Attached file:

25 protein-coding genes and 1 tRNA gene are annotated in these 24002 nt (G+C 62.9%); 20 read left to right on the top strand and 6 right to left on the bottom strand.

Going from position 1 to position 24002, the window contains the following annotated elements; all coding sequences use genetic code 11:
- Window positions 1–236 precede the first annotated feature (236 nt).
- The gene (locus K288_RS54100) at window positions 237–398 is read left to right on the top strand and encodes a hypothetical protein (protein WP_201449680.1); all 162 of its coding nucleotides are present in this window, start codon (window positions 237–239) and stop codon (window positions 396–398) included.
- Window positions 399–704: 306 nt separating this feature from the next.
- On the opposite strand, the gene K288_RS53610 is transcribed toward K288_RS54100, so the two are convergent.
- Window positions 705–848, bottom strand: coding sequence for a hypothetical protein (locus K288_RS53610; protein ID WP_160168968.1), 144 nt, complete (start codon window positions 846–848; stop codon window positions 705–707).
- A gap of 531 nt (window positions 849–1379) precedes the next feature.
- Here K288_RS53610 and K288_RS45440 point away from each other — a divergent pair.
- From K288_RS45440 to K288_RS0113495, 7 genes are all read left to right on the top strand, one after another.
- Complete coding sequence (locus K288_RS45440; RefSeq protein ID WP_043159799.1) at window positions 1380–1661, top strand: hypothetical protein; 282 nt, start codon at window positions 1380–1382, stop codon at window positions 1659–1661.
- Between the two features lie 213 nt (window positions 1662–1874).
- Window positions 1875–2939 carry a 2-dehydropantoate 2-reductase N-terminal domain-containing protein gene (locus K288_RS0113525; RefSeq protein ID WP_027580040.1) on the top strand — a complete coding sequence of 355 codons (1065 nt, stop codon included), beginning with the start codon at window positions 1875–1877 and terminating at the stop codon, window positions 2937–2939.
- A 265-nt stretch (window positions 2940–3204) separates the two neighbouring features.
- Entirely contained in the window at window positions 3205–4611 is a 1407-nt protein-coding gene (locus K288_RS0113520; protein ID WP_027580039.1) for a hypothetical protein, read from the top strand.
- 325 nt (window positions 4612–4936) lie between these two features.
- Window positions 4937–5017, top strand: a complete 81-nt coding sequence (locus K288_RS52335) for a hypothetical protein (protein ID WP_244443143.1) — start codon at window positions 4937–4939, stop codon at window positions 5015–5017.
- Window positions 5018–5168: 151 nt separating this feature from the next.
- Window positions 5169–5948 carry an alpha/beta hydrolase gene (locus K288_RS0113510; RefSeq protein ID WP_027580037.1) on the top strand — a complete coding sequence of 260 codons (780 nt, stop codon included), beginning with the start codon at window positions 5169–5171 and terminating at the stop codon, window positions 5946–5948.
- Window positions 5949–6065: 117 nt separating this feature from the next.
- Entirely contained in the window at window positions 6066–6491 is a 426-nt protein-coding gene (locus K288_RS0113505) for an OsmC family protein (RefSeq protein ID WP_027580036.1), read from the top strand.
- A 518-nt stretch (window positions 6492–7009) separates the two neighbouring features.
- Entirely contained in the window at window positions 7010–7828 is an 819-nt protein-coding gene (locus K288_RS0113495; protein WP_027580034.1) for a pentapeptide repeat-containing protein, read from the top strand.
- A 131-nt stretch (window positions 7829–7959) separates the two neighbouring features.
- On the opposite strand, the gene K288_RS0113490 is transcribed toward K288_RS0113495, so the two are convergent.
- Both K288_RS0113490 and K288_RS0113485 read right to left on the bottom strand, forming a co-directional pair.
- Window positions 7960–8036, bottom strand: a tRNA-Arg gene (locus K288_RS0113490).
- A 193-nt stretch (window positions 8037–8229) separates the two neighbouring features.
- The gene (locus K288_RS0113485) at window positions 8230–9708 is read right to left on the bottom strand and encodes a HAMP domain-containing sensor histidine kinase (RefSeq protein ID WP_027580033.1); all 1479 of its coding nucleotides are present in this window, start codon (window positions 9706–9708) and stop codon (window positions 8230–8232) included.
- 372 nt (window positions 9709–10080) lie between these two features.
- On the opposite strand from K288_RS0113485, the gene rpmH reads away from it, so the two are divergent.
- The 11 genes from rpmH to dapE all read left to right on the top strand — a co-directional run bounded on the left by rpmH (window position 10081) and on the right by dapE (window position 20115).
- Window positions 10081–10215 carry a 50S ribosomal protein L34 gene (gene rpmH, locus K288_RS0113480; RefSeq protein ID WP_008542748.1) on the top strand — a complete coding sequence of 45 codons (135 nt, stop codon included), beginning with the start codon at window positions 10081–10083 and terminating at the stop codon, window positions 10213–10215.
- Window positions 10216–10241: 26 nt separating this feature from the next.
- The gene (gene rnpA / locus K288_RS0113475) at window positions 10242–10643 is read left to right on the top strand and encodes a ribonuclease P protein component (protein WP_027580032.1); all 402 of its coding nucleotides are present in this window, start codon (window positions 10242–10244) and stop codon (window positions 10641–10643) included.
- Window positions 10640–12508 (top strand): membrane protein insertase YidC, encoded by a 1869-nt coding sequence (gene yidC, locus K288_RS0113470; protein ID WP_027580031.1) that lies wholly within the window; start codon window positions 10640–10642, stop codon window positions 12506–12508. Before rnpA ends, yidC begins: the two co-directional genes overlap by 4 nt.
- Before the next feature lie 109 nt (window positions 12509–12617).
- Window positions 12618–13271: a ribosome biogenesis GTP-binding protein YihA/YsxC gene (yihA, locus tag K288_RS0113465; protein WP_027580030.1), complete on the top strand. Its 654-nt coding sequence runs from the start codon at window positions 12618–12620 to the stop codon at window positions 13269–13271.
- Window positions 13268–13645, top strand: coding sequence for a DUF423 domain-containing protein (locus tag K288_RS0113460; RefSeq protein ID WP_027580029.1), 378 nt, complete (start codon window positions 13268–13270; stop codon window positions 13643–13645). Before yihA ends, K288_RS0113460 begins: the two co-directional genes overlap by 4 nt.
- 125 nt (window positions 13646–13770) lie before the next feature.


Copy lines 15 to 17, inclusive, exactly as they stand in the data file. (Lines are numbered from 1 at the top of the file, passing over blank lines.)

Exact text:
- Entirely contained in the window at window positions 3205–4611 is a 1407-nt protein-coding gene (locus K288_RS0113520; protein ID WP_027580039.1) for a hypothetical protein, read from the top strand.
- 325 nt (window positions 4612–4936) lie between these two features.
- Window positions 4937–5017, top strand: a complete 81-nt coding sequence (locus K288_RS52335) for a hypothetical protein (protein ID WP_244443143.1) — start codon at window positions 4937–4939, stop codon at window positions 5015–5017.